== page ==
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Study: Suspensions of Students of Color Go Down When Teachers of Color Are In Charge


Dr. Tolani Britton, coauthor of the study and assistant professor at the University of California, Berkeley’s Graduate School of EducationDr. Tolani Britton, coauthor of the study and assistant professor at the University of California, Berkeley’s Graduate School of EducationStudies repeatedly show that students of color in K-12 schools are suspended more often and more harshly than white students. Yet drawing from ten years of New York City public school data from grades 4 to 8, a new working paper found that Black, Latinx, and Asian American students were less likely to face such exclusionary discipline when their teachers matched their racial or ethnic background.

“This speaks to the national conversation about diversifying the teacher workforce not just as a good policy because we like diversity,” said Dr. Tolani Britton, one of the paper’s coauthors and an assistant professor at the University of California, Berkeley’s Graduate School of Education. “But we see that this has a real impact on student outcomes, both socially, emotionally, and academically.”

Dr. Adrian Huerta, an assistant professor of education at the University of Southern California, also stressed the long-term negative consequences of disciplining students. Studies have shown that once children are suspended, they become less likely to go to college. Given the high stakes of these discipline disparities, Huerta said the paper’s “hyperfocus” on ethnoracial student-teacher matching is “profound.”

“If we can decrease the total number of suspensions in elementary and middle schools, that will not only enrich the learning environment overall but not mark some students as so-called bad kids,” said Huerta. “Because once a kid is suspended one, two, or three times, that kid is seen as a constant problem. They then become less likely to get support from their counselors and teachers about college opportunities in their future.”

From the New York City data that Britton and fellow researchers reviewed, Huerta said that he would like to find out where the students of color who had ethnoracially matched teachers later ended up. Such future studies could further illustrate why lowering stark discipline disparities for children matters.

“The same thing that we see in K-12 is what we see in college,” said Dr. Donald Easton-Brooks, dean of the College of Education at the University of Nevada, who has studied student-teacher ethnoracial matching’s positive impacts as well. “When students of color in college engage with advisors of color, their GPAs go up, their retention goes up, their feelings of belonging go up. These are really critical things throughout a person’s education.”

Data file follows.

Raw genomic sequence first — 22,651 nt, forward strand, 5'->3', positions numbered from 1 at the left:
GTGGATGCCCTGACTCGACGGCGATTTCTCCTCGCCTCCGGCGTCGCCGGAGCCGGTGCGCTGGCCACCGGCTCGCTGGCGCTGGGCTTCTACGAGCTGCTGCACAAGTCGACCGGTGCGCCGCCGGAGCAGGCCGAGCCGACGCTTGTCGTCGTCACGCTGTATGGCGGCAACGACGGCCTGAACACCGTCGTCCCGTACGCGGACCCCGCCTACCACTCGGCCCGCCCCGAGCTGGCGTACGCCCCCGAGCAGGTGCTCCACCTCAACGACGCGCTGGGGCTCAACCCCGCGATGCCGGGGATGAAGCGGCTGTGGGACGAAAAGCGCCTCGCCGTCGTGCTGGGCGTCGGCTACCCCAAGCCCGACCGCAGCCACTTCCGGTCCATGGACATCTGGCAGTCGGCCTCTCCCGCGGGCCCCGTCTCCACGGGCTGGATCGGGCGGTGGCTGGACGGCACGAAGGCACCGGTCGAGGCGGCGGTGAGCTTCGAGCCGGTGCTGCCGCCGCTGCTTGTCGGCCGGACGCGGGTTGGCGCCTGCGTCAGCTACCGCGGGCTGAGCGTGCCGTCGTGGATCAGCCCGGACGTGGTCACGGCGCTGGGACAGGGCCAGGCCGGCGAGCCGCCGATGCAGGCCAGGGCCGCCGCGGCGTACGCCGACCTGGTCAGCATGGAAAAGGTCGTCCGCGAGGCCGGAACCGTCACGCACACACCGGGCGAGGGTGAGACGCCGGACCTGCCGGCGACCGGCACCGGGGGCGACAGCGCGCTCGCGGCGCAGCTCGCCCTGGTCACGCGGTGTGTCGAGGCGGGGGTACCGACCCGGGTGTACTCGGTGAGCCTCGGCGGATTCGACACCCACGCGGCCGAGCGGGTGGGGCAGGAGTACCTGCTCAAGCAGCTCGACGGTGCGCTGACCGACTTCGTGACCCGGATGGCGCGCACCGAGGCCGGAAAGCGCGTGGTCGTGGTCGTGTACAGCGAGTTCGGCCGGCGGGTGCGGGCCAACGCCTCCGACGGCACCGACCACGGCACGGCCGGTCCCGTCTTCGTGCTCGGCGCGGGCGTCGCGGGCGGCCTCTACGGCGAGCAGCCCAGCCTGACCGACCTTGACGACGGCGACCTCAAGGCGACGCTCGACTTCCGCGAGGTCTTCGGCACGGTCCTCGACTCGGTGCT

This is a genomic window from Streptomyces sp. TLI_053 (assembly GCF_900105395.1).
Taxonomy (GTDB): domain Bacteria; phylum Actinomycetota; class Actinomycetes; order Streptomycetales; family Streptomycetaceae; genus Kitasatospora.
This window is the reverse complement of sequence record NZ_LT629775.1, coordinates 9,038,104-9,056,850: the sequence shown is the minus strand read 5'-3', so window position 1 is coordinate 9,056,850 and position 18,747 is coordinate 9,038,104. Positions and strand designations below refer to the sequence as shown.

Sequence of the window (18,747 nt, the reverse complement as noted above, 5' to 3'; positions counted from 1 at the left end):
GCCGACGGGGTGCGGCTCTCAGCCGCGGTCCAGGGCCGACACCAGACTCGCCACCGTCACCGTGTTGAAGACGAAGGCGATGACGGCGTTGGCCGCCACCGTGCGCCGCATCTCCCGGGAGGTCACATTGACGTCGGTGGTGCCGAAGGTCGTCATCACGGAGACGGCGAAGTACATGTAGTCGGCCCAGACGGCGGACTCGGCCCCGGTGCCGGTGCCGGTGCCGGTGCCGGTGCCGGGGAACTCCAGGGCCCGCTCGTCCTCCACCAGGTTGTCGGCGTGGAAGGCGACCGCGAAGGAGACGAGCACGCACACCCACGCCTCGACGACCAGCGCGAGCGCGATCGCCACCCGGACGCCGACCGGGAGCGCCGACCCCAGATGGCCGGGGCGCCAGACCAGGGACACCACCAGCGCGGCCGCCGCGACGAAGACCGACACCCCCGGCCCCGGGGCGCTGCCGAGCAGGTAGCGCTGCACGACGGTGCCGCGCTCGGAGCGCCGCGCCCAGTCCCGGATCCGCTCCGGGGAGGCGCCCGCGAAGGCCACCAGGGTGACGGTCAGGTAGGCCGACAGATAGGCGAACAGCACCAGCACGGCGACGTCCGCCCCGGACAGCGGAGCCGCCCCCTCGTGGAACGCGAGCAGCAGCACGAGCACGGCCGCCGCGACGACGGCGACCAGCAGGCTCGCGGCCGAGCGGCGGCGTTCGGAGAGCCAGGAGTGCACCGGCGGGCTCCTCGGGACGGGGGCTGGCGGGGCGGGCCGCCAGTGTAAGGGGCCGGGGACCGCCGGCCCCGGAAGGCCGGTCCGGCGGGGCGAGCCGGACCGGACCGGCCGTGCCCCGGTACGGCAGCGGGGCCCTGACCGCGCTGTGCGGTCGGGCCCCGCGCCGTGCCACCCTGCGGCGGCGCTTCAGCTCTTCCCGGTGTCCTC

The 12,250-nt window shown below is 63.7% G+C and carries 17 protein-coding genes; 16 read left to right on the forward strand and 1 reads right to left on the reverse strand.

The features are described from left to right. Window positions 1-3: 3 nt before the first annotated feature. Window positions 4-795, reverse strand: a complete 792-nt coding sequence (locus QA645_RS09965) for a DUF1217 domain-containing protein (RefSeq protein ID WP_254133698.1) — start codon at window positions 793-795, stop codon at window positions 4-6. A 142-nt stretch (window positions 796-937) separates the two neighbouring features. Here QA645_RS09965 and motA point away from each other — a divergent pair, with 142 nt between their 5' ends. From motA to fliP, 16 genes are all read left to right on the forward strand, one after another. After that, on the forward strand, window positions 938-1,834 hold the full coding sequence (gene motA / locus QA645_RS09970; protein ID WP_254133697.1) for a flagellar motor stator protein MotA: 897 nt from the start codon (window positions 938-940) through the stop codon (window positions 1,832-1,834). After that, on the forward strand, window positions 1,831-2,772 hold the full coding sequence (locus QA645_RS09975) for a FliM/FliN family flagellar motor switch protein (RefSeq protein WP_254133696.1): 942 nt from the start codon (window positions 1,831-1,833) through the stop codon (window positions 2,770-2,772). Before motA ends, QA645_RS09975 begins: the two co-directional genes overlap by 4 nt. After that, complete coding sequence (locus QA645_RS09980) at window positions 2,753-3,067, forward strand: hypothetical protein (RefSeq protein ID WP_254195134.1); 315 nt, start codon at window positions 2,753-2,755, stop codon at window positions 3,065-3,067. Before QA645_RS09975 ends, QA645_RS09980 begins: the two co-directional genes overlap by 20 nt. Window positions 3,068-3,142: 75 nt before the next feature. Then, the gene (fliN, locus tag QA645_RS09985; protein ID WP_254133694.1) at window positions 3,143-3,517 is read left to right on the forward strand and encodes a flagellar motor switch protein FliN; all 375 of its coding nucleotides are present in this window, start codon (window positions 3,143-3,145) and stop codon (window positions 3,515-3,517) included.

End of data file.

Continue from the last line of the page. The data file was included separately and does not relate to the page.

Alongside Britton, the paper’s coauthors, Drs. Matthew Shirrell and Travis Bristol, began this study after noticing research on student-teacher ethnoracial matching's impact on discipline disparities focused on Black students, not Latinx and Asian American students as well. They also wanted to study matching in a large, urban, highly diverse school district.

However, Shirrell, an assistant professor of educational leadership and administration at George Washington University, said that the paper points to more than the importance of hiring and retaining teachers of color.

“Sometimes when people see these kinds of findings, they say, ‘Oh, we need to hire more Black and Latinx teachers,’ which is entirely true,” said Shirrell, calling such initiatives critical. “But sometimes people don’t take the next step to ask, ‘What’s going on underneath the surface here?’ Because we’re not going to be able to hire our way into the kinds of discipline practices that we want for students of color. It’s broader than that.”

Shirrell and Britton emphasized not placing the burden on teachers of color to support students of color that other teachers consider challenging. That misses an important opportunity for white teachers and school leadership to learn.

“The question is what is it that these teachers are doing that keeps the students in school,” said Britton. “It’s not that the Black teacher had a Black student, so something is just not happening now in the classroom. There are practices going on that other teachers can learn.”

In the New York City data, the researchers didn’t have access to information on the particular incidents that led to suspensions. But they would like to understand those details to unpack the implicit biases and other factors that may be behind why students of color are disciplined more often and more harshly than white students.

“The teacher is the one making a decision to refer an incident to a higher level, so teachers have a lot of discretion,” said Shirrell. “We need to learn more about those moments when a teacher makes a judgement to raise that incident or not. That way we can find ways to train all teachers to approach those moments differently.”

Shirrell added that administrative guardrails on what kinds of exclusionary discipline school districts allow and at what grade levels can further help students as well as teachers. But both Shirrell and Britton agree that more research is needed.

“The point is not to demonize teachers but to call for more support for teachers to support their students better,” said Britton. “And to call for more studies on what teachers are doing well.”

Rebecca Kelliher can be reached at [email protected]

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